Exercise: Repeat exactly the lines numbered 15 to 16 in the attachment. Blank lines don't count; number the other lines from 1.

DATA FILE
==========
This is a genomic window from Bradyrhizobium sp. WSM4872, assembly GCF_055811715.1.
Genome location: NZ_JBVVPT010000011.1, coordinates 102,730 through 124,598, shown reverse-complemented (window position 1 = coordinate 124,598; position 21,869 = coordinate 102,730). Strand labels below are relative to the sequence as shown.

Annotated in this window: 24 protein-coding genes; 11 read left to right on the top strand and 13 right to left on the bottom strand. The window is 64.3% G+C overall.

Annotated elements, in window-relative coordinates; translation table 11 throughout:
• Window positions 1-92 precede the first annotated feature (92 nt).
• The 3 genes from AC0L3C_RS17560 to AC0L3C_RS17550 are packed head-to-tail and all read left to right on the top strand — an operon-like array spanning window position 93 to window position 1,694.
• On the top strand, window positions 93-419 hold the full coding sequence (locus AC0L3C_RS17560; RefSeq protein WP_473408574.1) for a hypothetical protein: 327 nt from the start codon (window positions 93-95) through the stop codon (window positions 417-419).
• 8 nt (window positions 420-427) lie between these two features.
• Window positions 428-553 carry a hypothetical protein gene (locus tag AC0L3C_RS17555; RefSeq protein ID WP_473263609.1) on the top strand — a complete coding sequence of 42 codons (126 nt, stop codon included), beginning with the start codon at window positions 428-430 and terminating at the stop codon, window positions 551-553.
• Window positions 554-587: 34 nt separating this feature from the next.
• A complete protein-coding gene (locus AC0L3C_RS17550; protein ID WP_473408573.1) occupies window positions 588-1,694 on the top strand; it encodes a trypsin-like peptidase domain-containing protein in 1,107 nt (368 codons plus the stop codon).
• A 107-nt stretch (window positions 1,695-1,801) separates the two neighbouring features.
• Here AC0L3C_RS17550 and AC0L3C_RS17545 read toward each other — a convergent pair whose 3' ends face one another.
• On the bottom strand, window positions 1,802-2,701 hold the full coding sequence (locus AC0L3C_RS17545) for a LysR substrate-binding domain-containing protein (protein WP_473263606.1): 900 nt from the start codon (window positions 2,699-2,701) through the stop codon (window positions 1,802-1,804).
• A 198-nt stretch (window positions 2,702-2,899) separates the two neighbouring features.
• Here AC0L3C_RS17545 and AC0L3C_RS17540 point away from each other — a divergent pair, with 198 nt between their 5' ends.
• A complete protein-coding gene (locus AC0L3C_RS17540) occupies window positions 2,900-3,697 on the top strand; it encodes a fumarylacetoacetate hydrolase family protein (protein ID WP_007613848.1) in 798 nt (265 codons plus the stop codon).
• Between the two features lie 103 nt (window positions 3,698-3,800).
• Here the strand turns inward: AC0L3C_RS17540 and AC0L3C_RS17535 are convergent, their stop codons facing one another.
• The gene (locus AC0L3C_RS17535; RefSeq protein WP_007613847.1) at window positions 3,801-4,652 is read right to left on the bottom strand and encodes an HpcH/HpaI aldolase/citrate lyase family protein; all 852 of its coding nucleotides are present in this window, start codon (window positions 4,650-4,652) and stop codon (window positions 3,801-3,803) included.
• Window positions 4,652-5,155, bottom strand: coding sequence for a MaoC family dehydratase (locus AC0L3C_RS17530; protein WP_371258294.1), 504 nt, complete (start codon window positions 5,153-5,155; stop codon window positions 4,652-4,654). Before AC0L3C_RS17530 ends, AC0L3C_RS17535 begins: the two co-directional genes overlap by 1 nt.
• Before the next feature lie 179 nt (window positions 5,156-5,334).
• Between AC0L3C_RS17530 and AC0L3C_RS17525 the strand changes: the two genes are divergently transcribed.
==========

• A 198-nt stretch (window positions 2,702-2,899) separates the two neighbouring features.
• Here AC0L3C_RS17545 and AC0L3C_RS17540 point away from each other — a divergent pair, with 198 nt between their 5' ends.